A taste of the real world, adult life, growing up – I’d say that’s what this summer was at its core. I signed my first sublease to a studio apartment (messed up filling out the check #awkward), took the CTA to my nine-to-five internship, and used the office word “meeting” way too much. While I grew my professional skill set tremendously at work (no more mousey voice when talking to co-workers, learned microsoft outlook, made lasting connections, etc), I realized the most engaged and challenged I felt all summer was the week I took to write a research-based, scholarship essay on why retaining women in STEM careers is such a problem in the United States. Reading a bunch of books on a fascinating topic, forming my own opinion, organizing my thoughts into words, and presenting the information to others who are interested – that was the stuff that energized me, now that I reflect. I’m still not sure what to make of that discovery. We’ll see.
The view from my cubicle. Working in a historical building with its Grecian revival architectural elements still intact was the cherry on top. The stairs on the right leads up to storage, which contains thousands of old documents from the Zoo and a bunch of stuffed deer. The door on the left leads to endless coffee refills and the occasional catered leftovers from executive meetings which occur in the meeting room right next to my cube. #primerealestate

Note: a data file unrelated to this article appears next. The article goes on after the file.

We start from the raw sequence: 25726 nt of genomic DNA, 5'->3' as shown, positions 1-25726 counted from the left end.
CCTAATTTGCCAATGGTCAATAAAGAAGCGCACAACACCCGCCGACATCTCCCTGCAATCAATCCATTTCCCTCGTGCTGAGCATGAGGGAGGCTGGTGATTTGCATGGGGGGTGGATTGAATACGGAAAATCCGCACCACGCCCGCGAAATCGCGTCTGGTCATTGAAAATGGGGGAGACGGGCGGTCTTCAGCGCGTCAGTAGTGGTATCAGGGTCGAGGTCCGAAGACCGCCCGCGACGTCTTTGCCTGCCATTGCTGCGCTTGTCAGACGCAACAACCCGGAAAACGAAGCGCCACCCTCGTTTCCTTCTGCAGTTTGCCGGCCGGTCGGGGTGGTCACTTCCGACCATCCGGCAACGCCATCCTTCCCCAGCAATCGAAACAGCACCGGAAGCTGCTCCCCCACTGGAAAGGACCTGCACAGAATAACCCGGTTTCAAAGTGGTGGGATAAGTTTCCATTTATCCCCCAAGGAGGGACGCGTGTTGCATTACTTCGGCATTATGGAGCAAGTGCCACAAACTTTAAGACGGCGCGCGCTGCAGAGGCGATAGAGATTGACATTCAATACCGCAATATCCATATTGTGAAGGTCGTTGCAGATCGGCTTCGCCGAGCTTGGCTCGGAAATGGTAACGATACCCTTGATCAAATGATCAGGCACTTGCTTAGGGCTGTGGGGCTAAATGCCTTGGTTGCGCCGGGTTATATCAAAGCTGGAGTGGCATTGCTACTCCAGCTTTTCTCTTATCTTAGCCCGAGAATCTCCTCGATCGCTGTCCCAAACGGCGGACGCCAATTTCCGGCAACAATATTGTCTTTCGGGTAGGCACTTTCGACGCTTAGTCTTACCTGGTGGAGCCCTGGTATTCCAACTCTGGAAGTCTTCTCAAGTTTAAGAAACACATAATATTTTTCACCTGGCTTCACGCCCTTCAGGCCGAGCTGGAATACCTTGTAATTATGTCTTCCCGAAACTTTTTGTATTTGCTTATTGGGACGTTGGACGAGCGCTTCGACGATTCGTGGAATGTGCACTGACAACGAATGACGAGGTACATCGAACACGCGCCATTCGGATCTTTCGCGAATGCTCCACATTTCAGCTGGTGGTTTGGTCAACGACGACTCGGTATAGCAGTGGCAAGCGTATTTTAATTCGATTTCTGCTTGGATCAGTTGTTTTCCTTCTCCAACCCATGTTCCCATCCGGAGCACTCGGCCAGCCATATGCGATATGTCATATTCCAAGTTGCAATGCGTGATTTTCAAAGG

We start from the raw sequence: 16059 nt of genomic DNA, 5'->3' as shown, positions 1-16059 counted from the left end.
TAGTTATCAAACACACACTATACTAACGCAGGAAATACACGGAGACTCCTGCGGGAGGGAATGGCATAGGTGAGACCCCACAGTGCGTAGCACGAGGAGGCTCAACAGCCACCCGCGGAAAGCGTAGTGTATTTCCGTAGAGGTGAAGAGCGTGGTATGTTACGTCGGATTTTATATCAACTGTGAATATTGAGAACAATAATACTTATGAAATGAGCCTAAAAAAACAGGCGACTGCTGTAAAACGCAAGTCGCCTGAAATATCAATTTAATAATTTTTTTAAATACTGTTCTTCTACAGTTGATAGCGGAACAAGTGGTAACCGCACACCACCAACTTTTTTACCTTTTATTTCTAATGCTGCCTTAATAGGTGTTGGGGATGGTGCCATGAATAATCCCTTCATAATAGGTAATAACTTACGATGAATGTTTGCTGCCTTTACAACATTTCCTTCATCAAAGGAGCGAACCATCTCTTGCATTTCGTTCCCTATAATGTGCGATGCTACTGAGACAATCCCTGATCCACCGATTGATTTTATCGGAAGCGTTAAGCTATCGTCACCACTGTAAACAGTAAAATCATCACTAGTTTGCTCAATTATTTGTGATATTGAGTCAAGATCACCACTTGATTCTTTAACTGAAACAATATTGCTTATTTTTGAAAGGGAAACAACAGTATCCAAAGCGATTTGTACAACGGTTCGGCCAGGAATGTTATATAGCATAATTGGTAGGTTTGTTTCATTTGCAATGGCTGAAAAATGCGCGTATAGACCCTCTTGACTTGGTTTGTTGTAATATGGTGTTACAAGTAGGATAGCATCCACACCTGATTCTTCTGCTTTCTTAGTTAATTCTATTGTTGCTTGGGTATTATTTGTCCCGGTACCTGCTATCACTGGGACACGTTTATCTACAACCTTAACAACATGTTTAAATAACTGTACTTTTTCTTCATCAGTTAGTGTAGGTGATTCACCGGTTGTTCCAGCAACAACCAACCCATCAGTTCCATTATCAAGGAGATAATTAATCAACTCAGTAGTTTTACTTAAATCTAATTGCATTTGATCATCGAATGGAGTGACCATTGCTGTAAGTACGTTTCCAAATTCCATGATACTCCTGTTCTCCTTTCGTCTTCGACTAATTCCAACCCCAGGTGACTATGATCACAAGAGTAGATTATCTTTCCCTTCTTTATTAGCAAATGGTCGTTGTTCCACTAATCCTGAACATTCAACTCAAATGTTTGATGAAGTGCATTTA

The worst part about living alone wasn’t loneliness. It was the lack of anyone to judge me for being an absolute slob with my stuff. I accumulated a ton of old books (courtesy of Powell’s) and knickknacks over the summer. The free take-whatever-you-want pile by the elevator did not alleviate this problem.
For two weeks (the essay writing time period), I woke up every morning at 5:30am – just as the sun would rise. Mornings are so peaceful. I’m going to tell everyone waking up early is horrible for you though, so no one will ruin the quiet stillness for me. Hands off! Mine.